And on Thursday in Kazakhstan, police in Astana detained dozens of protesters. They wore surgical masks and held up posters saying: "Protect Yourself from Russia's Imperial Virus!"
 
But, in Russia, big power projection is increasingly popular.
 
On Thursday, Russia’s state-run VTsIOM polling center released data indicating that 82 percent of respondents thought that Russia now wields “big influence” in world affairs - almost a 50 percent jump from six years ago.
 
Pollsters asked 1,600 people across Russia: Should Russia regain the superpower status of the Soviet Union?
 
Forty-two percent answered yes.
 
The Eurasian Economic Union of today could become a geopolitical one tomorrow.

You May Like

Video Positive Messaging Helps Revamp Ethiopia's Image

In country once connected with war, poverty, famine, headlines now focus on fast-growing economy, diplomatic reputation More

Russian Activist Thinks Kremlin Ordered Nemtsov's Death

Alexei Navalny says comments of Russian liberals who think government wasn't involved are 'nonsense.' More

Video Land Disputes Rise Amid Uganda Oil Boom

Investors appear to be cashing in by selling parcels of land to multiple buyers More

This forum has been closed.
Comment Sorting
Comments
     
by: Nashingun from: Timbuktu
May 31, 2014 1:46 AM
This is a funny three stoogies economic alliance! lol So should we be alarmed and tremble in awe? lol I'm not even gonna think we need to worry what currency this Union's gonna used but they can technically start with the old soviet currency! lol

by: Frank Capra from: Ekaterinburg RU
May 30, 2014 5:56 PM
President Nursultan Nazarbayev and Belarus President Alexander Lukashenko look about as comfortable standing next to Adolf V Putin as would a cheap New Orleans Hooker standing in the front row pew for Sunday services. Your part of my union. Or else! Adolf's saying. Heil Putin!

by: Igor from: Seattle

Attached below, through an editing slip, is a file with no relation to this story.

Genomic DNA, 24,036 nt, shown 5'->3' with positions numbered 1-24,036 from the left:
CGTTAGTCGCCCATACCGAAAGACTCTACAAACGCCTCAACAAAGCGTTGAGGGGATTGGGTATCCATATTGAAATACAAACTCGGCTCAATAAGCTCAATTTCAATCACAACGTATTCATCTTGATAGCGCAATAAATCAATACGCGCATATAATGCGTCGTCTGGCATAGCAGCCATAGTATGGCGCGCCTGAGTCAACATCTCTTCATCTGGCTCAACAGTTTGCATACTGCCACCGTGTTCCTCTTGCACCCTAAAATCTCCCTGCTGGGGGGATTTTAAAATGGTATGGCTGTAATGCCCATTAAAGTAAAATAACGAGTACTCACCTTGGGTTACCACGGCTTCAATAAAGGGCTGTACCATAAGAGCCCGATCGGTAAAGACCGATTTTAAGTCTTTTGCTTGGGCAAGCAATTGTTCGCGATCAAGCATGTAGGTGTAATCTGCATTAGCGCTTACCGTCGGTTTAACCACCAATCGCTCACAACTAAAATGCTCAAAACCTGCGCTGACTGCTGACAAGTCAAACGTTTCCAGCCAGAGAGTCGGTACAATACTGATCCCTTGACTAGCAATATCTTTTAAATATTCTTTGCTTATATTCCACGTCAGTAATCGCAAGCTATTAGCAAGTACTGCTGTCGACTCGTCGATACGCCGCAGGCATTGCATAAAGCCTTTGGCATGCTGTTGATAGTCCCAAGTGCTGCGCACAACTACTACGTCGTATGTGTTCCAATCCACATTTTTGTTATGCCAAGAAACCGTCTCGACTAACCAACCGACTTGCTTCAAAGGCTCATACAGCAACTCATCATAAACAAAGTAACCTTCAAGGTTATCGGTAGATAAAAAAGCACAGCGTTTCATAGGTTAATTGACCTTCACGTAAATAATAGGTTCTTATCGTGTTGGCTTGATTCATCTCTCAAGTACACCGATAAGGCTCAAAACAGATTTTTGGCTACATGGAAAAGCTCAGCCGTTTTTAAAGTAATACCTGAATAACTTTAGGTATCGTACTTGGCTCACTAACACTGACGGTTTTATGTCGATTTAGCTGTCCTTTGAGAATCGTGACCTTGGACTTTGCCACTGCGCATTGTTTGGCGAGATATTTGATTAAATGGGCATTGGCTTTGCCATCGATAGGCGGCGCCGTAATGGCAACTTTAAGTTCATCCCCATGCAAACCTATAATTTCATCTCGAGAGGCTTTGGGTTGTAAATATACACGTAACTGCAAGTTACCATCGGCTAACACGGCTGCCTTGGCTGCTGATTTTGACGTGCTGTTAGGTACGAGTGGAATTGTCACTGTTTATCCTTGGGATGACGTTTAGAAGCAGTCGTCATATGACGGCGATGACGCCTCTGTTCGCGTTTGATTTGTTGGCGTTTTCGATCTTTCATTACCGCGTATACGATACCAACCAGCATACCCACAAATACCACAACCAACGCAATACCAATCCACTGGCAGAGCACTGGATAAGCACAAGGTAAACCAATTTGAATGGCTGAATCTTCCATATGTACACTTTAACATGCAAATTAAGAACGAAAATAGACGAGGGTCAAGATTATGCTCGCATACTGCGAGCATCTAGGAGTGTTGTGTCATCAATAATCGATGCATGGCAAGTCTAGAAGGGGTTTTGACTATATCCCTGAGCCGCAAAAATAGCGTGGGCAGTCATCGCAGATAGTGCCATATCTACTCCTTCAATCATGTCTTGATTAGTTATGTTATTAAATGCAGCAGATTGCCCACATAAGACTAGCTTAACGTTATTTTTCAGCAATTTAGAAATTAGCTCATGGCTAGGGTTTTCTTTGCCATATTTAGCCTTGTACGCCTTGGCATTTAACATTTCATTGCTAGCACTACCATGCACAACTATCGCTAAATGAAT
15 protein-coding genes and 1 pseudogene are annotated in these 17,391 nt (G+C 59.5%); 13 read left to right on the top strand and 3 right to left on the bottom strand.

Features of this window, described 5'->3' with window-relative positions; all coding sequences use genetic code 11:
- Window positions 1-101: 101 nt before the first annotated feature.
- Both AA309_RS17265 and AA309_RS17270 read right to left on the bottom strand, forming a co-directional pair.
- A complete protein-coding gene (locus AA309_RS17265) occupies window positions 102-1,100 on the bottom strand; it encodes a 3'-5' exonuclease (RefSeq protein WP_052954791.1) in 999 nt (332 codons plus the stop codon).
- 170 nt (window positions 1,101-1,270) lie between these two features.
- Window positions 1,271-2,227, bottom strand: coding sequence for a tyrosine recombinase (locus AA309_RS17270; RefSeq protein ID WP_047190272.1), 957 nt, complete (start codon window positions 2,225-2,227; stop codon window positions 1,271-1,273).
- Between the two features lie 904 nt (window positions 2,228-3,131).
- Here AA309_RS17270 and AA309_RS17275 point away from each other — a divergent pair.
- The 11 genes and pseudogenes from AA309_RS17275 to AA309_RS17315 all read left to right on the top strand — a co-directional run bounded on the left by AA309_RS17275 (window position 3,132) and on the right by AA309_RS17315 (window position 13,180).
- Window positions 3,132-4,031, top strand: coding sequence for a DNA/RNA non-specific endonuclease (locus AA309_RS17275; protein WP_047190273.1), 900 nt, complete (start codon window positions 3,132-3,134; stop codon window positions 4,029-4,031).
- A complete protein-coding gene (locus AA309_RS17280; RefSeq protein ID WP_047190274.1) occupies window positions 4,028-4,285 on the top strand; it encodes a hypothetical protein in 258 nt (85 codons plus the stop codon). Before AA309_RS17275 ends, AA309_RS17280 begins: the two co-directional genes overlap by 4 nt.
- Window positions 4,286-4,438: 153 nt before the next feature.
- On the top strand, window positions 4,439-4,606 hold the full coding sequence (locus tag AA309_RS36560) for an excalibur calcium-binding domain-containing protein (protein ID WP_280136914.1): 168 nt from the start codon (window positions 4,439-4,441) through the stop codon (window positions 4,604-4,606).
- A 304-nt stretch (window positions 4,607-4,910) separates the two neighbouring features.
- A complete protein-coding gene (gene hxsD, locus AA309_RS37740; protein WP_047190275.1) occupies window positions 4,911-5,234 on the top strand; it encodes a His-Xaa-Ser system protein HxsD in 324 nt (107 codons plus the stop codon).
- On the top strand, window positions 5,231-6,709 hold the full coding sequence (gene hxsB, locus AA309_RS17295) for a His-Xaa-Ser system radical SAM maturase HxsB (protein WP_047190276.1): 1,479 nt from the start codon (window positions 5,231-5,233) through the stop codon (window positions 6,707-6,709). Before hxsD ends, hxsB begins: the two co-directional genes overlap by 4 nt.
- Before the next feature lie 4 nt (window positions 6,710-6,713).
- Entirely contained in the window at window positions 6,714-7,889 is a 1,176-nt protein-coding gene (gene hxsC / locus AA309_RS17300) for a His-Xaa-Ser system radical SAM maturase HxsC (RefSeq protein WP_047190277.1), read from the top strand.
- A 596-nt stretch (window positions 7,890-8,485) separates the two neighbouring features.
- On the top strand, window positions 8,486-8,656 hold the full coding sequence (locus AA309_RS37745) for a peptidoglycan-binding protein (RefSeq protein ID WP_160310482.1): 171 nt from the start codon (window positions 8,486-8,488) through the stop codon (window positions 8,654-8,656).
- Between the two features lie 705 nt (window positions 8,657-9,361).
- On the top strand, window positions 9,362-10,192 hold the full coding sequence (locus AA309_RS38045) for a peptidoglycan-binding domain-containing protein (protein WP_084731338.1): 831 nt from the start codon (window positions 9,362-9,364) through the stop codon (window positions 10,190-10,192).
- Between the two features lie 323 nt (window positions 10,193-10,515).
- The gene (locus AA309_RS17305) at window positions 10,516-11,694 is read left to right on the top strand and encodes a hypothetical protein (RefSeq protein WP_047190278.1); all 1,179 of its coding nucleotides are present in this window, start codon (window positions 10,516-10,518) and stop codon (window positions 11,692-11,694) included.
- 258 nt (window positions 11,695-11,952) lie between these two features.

May 30, 2014 12:45 PM
Sooner or later Ukraine will be in this union cause Putin wants to regain the superpower status of the Soviet Union where Ukraine will have their important role in economic, geopolitical sense. By the way in historical sense the eastern Ukraine essentially is a part of the Russia and Russia will never give up to lose this part of land. In other way if Russia will see they will lose the Ukraine as a member of this Eurasian union they will try to take at least eastern part of the Ukraine.
In Response

by: Blah from: New York
May 30, 2014 11:38 PM
Blah. Igor. You are not even count Ihor, my friend. Keep dreaming your imperial dream, but awakening will be horrible.

by: Anonymous
May 30, 2014 12:21 PM
Who is going to be the next brave slave to dare to break free from the KGB's grip of death?

by: Natalia Bubnova from: Moscow
May 30, 2014 6:52 AM
"For the last six months, Ukraine’s protest movement has demanded that Ukraine take the path toward Europe"? Actually, for the last three months, the bulk of the protest movement in Ukraine has been in favor of the federalizion of the country, taking into account the position of the South and East of Ukraine, and retaining Russian as the second official language. Kiev and the West alike have called these people "separatists" or "pro-Russian militants," yet their main slogan was "federalization," not "separation."

Separatist trend grew with the increased violence on behalf of Kiev. Their main goal was to be heard, to take part in the decisions concerning their country. It is against these protesters that the military action is taking place now. The Russian state-run media indeed has been covering these events from a one-sided position, though there are many alternative news sources in Russia. Yet the western media also takes a biased stance - not showing the shelling of cities and the victims among the unarmed civilians in the East of Ukraine, including women and children.

by: Syakoyna from: XXX
May 30, 2014 4:39 AM
How accurate is pooling system in Russia when the media is owned by their government and control by them...LOL so funny....
In Response

by: Stephano Ugarte from: Michigan
May 30, 2014 10:33 AM
The US media is corrupt as hell. You are too stupid to see it.
The media picks your politicians for you. Joos control the US media. It's all about the Zionist Neocon agenda. Never in the best interest of the American people.